5 mins

It may seem handy to have a full stack team that can do it all, but beware of being too prescriptive early on.

Developers are liable to carry titles like backend engineer, senior data engineer, or staff infrastructure engineer as important elements of their identity. 

As managers, it can be easy to fall into the trap of treating people like interchangeable pieces on an org chart. A common staffing exercise is to put together full stack product teams consisting of back- and front-end engineers, product management and a designer. In later years we have expanded our view on building engineering teams to use terms from the popular Team Topologies framework, such as stream-aligned teams and platform teams.

Understanding and staffing typical teams with standard roles provides a good baseline for any engineering organization. But engineering doesn’t happen on paper or in a vacuum. Instead, you should go beyond thinking about typical teams to consider:

  • The problem to solve. Understand the specific expectations of a given team and what kind of work they will be doing. 
  • Going beyond roles. Look at the skills, experience, traits, and interests of the people that will be part of the group.
  • Adjusting over time. The best teams stay together long enough to become highly productive but know how to evolve, grow, shrink, or split as things change.

And as a team member, always think about what you bring to the team beyond your core skills. How do you enhance the rest of the team?

Figure out the business problem and architecture first

At their best, full stack product teams remove silos, feel empowered to own their problems, and bring developers and operations closer together in a devops culture for your organization

I was working at Spotify during peak full stack hype. Even then we had big infrastructure, data, and developer experience organizations to support these so-called full stack teams. To quote my manager at the time, the answer to the question of whether you should go with full stack teams is: “it depends”.

Full stack teams work really well for scaling products and doing iterative improvements. In my view they can be slow at product discovery, as it is very easy to start too big or wait to have all the right skills in place before trying things out. As full stack teams tend to own a specific business problem, there are also tendencies that they lock in on a problem and stay with it too long.

My view on teams today is similar to the weekly set of recipes I use when cooking for the family. You have your staple dishes that work well any day and are hard to beat when you get them right. These are full stack product teams paired with some central platform and developer experience capabilities as you scale. Anything beyond that is a snack, that nice birthday dinner, and days when you are in a more experimental mood. These additional options could be small product discovery teams working really close to the users, or a tiger team of some of your best people getting together for a couple of months to solve a tricky technical migration. 

The team will change with the mission

Looking back at teams I have built, it’s important to identify the different needs at different stages during a product’s life cycle. Early stage teams tend to be smaller, with people that like quick prototyping and work around blockers to try things. The best versions of this team I have seen focus less on exact skill sets and roles and instead focus on the problem to solve. In order to scale a product that comes out of such a team, adding an experienced “anchor” engineer who can draft plans for the future is a good idea.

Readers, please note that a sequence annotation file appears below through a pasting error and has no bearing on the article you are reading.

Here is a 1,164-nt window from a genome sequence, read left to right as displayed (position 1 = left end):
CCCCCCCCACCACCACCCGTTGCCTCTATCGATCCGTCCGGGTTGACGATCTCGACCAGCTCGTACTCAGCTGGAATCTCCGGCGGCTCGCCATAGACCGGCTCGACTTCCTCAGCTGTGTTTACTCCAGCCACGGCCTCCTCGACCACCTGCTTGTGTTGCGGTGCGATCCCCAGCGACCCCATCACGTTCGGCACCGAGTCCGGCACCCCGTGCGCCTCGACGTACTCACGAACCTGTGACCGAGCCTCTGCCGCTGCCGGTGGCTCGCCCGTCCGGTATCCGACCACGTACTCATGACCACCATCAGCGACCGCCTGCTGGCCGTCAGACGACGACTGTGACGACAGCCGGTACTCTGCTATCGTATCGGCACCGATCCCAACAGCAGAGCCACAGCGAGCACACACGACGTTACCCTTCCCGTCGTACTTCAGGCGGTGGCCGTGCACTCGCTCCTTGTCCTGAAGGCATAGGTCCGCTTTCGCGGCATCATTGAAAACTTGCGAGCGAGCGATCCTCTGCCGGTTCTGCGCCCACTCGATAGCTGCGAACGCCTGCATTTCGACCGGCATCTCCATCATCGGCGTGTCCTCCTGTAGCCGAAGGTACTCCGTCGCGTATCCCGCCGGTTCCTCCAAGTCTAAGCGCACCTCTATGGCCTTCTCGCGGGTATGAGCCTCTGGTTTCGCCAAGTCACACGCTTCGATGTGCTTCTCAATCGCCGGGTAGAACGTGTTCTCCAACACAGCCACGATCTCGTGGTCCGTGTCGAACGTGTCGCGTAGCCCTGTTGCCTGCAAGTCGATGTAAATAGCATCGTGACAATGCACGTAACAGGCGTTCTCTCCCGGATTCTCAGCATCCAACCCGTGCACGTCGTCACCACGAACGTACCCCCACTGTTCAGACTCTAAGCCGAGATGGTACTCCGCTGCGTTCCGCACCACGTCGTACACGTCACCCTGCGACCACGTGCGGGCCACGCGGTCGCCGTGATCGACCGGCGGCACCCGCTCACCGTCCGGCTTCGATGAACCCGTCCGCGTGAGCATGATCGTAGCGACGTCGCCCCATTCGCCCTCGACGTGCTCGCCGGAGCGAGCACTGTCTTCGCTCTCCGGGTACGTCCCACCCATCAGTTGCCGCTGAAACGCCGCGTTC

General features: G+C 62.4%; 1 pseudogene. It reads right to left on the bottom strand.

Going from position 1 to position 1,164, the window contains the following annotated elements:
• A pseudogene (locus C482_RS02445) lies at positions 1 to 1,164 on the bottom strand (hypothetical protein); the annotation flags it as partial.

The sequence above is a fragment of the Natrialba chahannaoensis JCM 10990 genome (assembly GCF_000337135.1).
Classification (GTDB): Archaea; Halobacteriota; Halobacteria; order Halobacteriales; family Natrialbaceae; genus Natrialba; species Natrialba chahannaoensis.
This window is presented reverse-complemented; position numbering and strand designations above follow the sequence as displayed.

As the product matures, stream-aligned or full stack teams start to make sense. I have seen many examples of adding in more specific skills around the anchor engineer to create a devops product team. With a couple of these it starts to make sense to also build platform teams that can support infrastructure and other shared tasks.

Go deeper than resumé roles when staffing

In a high growth organization it’s easy to take the shortcut of simplifying people to roles. Instead, I would advise setting aside time for 1:1s, creating growth plans and understanding who you are working with. This investment will pay off and help avoid building an unbalanced organization.

Two other traps to look out for: 

  • Over indexing on deep front-end skills in a team delivering data products. A less experienced and more cautious back-end engineer in the team was not able to influence direction enough and the early product ended up being a beautiful view of incomplete and incorrect data. Only after adding strong data engineering skills did we realize that a more simplified view of the data would suffice.
  • Hiring more of the same in a platform team. The team operated with a very technical manager and the first couple of engineers had very deep networking skills. As they grew they added more engineers with a very similar profile creating a team that did not complement each other and struggled with tasks outside of pure networking.

The full answer is still to be written

Understand what your team’s mission and success looks like. Why do we put together a team to start with? Then be flexible about the exact set up. There are plenty of templates to use and most of the time one of them will work, but that does not mean it will all the time. Adjust based on where you are in the product life cycle, who your people are, and the technologies involved.

I have gotten it wrong a few times and right a few more times, I hope. It helped a lot to learn about product thinking, team structure, engineering roles and our underlying technologies. Then spend the time to understand the strengths of the people in your organization to build a team fit for the problem to solve.